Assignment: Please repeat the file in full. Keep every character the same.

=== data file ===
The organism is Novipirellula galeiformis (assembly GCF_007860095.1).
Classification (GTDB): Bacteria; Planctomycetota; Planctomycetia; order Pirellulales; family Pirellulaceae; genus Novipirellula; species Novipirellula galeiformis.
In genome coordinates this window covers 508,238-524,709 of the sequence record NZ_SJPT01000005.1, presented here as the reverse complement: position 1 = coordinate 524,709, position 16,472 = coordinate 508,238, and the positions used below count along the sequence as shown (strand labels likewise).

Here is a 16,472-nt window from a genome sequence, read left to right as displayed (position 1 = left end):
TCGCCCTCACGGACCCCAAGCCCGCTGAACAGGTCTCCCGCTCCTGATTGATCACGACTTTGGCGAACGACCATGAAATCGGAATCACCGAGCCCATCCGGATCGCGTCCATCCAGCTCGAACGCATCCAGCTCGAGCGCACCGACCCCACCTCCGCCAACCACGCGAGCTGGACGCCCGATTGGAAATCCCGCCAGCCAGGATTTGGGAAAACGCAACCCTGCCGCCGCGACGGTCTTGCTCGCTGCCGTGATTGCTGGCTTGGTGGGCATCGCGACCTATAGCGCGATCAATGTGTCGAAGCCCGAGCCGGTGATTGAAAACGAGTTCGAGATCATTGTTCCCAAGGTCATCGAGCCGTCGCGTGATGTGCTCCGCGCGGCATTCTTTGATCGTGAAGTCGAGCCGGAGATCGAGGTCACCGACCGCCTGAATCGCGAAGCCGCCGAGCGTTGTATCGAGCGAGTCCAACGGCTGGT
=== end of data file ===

The organism is Novipirellula galeiformis (assembly GCF_007860095.1).
Classification (GTDB): Bacteria; Planctomycetota; Planctomycetia; order Pirellulales; family Pirellulaceae; genus Novipirellula; species Novipirellula galeiformis.
In genome coordinates this window covers 508,238-524,709 of the sequence record NZ_SJPT01000005.1, presented here as the reverse complement: position 1 = coordinate 524,709, position 16,472 = coordinate 508,238, and the positions used below count along the sequence as shown (strand labels likewise).

Here is a 16,472-nt window from a genome sequence, read left to right as displayed (position 1 = left end):
TCGCCCTCACGGACCCCAAGCCCGCTGAACAGGTCTCCCGCTCCTGATTGATCACGACTTTGGCGAACGACCATGAAATCGGAATCACCGAGCCCATCCGGATCGCGTCCATCCAGCTCGAACGCATCCAGCTCGAGCGCACCGACCCCACCTCCGCCAACCACGCGAGCTGGACGCCCGATTGGAAATCCCGCCAGCCAGGATTTGGGAAAACGCAACCCTGCCGCCGCGACGGTCTTGCTCGCTGCCGTGATTGCTGGCTTGGTGGGCATCGCGACCTATAGCGCGATCAATGTGTCGAAGCCCGAGCCGGTGATTGAAAACGAGTTCGAGATCATTGTTCCCAAGGTCATCGAGCCGTCGCGTGATGTGCTCCGCGCGGCATTCTTTGATCGTGAAGTCGAGCCGGAGATCGAGGTCACCGACCGCCTGAATCGCGAAGCCGCCGAGCGTTGTATCGAGCGAGTCCAACGGCTGGT